Assembly Elections 2018: Congress trumps BJP in Hindi heartland, but that won't make road ahead easy for grand alliance
While it is ready to form the core of mahagathbandhan against Modi in 2019, Congress might find it difficult to gain acceptance among the constituents of a third front, many of whom consider a ‘strong Congress’ an anathema to a grand alliance.
At the time of writing, the Congress seems to have defeated BJP 3-0 in the Hindi heartland states of Rajasthan, Chhattisgarh and even Madhya Pradesh based on results and leads. In the first two states, they have established a clear majority while in the third they have pulled ahead of the BJP to cross the halfway mark.
While these Assembly results will be dissected, parsed and analysed threadbare in days ahead, one thing is immediately clear. Congress’ victory over the BJP in one-on-one contests has coincided with Rahul Gandhi’s ascension as party president.
There will be debates on vote shares, seat shares, vote-to-seat conversions and whether Congress’ win is as comprehensive as it sounds on paper given the fact that BJP was defending 15-year anti-incumbency in two states and an unpopular chief minister in another but there should be no debate over the fact that under the Gandhi scion’s leadership, the Congress has shed its ‘laid-back’ image and become more of a fighting unit.
What does that mean for the mahagathbandhan, or the grand alliance that will take on Narendra Modi in 2019?
Prima facie, it is good news for the grand alliance. Any amphibious group with clashing interests and competing ambitions — that has nothing but anti-Modi sentiment as the glue — needs a fulcrum to take shape. Congress, which is sure to become rejuvenated after Tuesday’s results, is ideally suited to play that role.
Even though it has suffered a reverse in Mizoram and couldn’t make much of a dent in K Chandrasekhar Rao’s popularity in Telangana where its partnership with Chandrababu Naidu failed to reap dividends, Congress has importantly snatched the Hindi heartland states away from BJP (going by current trends).
While a win in Rajasthan was on expected lines, Congress’ prize catch was Chhattisgarh where it had neither a leader nor organisational strength to bank on. The fact that it romped home to end Raman Singh’s 15-year reign, indicates that it benefitted from a decisive swing away from BJP in its favour – a development that should leave the saffron unit worried ahead of 2019.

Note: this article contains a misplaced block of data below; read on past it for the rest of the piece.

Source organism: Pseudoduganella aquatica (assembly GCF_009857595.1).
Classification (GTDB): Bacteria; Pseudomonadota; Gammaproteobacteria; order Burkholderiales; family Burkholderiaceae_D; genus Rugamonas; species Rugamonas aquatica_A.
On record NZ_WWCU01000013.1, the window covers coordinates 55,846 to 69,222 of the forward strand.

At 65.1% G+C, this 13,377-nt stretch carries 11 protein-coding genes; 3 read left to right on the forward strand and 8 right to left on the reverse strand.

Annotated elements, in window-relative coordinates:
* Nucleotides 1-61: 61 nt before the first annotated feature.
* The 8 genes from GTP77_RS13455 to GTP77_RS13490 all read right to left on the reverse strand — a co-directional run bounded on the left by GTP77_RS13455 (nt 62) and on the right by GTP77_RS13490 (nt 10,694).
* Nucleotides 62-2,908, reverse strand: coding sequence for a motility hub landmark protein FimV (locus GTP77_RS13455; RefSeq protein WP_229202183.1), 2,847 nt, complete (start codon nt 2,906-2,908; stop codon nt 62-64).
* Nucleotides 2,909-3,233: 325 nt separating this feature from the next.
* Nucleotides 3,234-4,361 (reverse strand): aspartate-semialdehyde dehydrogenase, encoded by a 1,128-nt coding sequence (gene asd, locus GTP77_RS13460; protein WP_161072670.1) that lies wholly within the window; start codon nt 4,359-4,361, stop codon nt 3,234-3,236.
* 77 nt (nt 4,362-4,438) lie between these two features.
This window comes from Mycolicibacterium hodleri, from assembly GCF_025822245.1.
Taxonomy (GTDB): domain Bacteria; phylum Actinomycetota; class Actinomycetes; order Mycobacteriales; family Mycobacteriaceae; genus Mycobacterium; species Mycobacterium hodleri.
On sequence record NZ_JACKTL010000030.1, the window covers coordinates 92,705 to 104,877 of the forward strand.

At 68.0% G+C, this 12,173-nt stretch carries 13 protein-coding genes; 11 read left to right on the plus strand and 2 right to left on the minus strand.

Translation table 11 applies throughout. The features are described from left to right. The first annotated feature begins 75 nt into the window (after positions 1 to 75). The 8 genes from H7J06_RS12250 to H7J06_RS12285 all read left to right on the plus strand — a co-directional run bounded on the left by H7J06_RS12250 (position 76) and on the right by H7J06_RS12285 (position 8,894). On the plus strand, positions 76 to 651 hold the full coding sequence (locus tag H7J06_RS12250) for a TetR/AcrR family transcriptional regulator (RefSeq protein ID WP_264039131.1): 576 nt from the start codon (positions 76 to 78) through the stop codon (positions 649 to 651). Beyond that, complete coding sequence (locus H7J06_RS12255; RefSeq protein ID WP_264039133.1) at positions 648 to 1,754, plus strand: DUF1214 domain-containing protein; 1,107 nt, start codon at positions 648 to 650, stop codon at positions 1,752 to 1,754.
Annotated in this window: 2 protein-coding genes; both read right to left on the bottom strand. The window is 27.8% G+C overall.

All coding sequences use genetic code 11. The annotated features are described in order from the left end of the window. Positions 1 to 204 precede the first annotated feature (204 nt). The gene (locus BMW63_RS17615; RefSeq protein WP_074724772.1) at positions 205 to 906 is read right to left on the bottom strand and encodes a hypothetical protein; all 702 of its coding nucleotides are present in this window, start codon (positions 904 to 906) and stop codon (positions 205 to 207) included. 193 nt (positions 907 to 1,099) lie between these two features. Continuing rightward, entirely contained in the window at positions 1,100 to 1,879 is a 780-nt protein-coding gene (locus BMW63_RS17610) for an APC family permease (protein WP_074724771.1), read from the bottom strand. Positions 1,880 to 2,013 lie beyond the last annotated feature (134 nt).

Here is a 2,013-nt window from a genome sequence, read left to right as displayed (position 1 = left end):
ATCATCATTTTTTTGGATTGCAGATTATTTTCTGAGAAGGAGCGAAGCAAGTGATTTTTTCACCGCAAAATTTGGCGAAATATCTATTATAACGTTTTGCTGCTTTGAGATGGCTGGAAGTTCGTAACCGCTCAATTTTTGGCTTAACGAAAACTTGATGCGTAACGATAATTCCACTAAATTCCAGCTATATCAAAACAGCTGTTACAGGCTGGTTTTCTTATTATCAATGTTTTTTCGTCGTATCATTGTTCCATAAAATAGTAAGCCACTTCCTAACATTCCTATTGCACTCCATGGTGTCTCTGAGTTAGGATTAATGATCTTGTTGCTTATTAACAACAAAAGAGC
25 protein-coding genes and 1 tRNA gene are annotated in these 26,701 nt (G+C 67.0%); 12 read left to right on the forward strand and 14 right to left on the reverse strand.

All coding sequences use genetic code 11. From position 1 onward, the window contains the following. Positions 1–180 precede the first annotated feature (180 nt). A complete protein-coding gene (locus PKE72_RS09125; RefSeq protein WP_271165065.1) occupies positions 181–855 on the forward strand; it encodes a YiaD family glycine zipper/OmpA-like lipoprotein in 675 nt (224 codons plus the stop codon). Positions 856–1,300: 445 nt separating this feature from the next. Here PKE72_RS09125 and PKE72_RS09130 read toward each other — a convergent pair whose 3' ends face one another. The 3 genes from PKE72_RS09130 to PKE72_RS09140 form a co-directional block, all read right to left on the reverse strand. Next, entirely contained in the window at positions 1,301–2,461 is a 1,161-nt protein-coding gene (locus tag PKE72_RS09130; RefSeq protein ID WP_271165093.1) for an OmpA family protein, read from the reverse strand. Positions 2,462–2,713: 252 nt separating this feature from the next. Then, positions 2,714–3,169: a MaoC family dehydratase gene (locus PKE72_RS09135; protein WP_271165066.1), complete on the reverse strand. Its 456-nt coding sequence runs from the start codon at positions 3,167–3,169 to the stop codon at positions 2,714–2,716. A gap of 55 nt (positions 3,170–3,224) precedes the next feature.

Congress’ performance in Madhya Pradesh is similarly incumbent on addressing its chronic organisational lacunae and putting up a united front. These factors were critical in tweaking the results in Congress’s favour even though there might not be a great difference in terms of vote shares.
Whichever way you slice and dice the numbers, however, the win in three key states has helped Congress claw back into the reckoning. After a series of defeats, these wins will do wonders to its confidence. Rahul Gandhi, as the president, deserves plaudits.
This is also where Congress’ problem starts. While it is ready to form the core of mahagathbandhan against Modi in 2019, the party might find it difficult to gain acceptance among the constituents of a third front, many of whom consider a ‘strong Congress’ an anathema to a grand alliance.
As a party that has governed India for six decades since Independence, Congress’ attitude towards power is that of reflexive entitlement. Even when it was reduced to a rump in 2014, its sense of entitlement never faded, neither did its arrogance. Circumstances, however, forced on it a change in attitude where it began to play second fiddle out of a compulsion to keep the BJP out of power. We saw an example of this attitude most recently in Karnataka where it offered the chief minister’s post to JD(S) to prevent BJP from forming a government.
This strong result in three states, however, might restore Congress’ confidence and consequently it is likely to become more demanding while negotiating with regional powers in a grand alliance. Regional parties may find it harder to strike a bargain, not the least because many of these chieftains harbour great ambitions.
One doesn’t have to stretch the imagination too much to surmise that for a Mayawati who found a weaker Congress “arrogant” and unworkable before the Assembly polls will find this ‘new Congress’ even more difficult to work with. Similarly, Mamata Banerjee, who harbours prime ministerial ambitions herself, may find it hard to accommodate a Congress which doubtless will pitch Rahul as the one to take on Modi.
There needs to be a fair bit of bargaining and give-and-take in this scenario. It is unclear whether Congress will be ready to make sacrifices any more when it feels rejuvenated enough to tackle the BJP on its own. The road ahead for mahagathbandhan just got tougher.
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